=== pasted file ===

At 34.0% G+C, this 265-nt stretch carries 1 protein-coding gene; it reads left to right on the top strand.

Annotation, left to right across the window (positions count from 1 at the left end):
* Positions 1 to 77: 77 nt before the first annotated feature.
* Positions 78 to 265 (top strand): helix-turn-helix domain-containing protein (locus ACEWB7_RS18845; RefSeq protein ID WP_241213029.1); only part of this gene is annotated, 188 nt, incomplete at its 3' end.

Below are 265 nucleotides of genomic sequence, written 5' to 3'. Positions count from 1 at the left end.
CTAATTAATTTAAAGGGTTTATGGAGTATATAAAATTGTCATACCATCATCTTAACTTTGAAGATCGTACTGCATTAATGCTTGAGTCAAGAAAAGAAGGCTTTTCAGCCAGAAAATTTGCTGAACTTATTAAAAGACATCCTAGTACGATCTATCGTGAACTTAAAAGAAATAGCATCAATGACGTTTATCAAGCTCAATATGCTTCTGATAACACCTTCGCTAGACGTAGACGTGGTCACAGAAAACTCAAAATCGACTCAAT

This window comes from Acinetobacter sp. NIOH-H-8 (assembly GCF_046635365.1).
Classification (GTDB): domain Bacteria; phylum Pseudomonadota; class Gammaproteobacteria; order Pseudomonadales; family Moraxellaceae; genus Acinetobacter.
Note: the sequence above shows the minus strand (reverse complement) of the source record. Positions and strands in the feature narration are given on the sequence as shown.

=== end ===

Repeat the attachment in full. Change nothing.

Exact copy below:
At 34.0% G+C, this 265-nt stretch carries 1 protein-coding gene; it reads left to right on the top strand.

Annotation, left to right across the window (positions count from 1 at the left end):
* Positions 1 to 77: 77 nt before the first annotated feature.
* Positions 78 to 265 (top strand): helix-turn-helix domain-containing protein (locus ACEWB7_RS18845; RefSeq protein ID WP_241213029.1); only part of this gene is annotated, 188 nt, incomplete at its 3' end.

Below are 265 nucleotides of genomic sequence, written 5' to 3'. Positions count from 1 at the left end.
CTAATTAATTTAAAGGGTTTATGGAGTATATAAAATTGTCATACCATCATCTTAACTTTGAAGATCGTACTGCATTAATGCTTGAGTCAAGAAAAGAAGGCTTTTCAGCCAGAAAATTTGCTGAACTTATTAAAAGACATCCTAGTACGATCTATCGTGAACTTAAAAGAAATAGCATCAATGACGTTTATCAAGCTCAATATGCTTCTGATAACACCTTCGCTAGACGTAGACGTGGTCACAGAAAACTCAAAATCGACTCAAT

This window comes from Acinetobacter sp. NIOH-H-8 (assembly GCF_046635365.1).
Classification (GTDB): domain Bacteria; phylum Pseudomonadota; class Gammaproteobacteria; order Pseudomonadales; family Moraxellaceae; genus Acinetobacter.
Note: the sequence above shows the minus strand (reverse complement) of the source record. Positions and strands in the feature narration are given on the sequence as shown.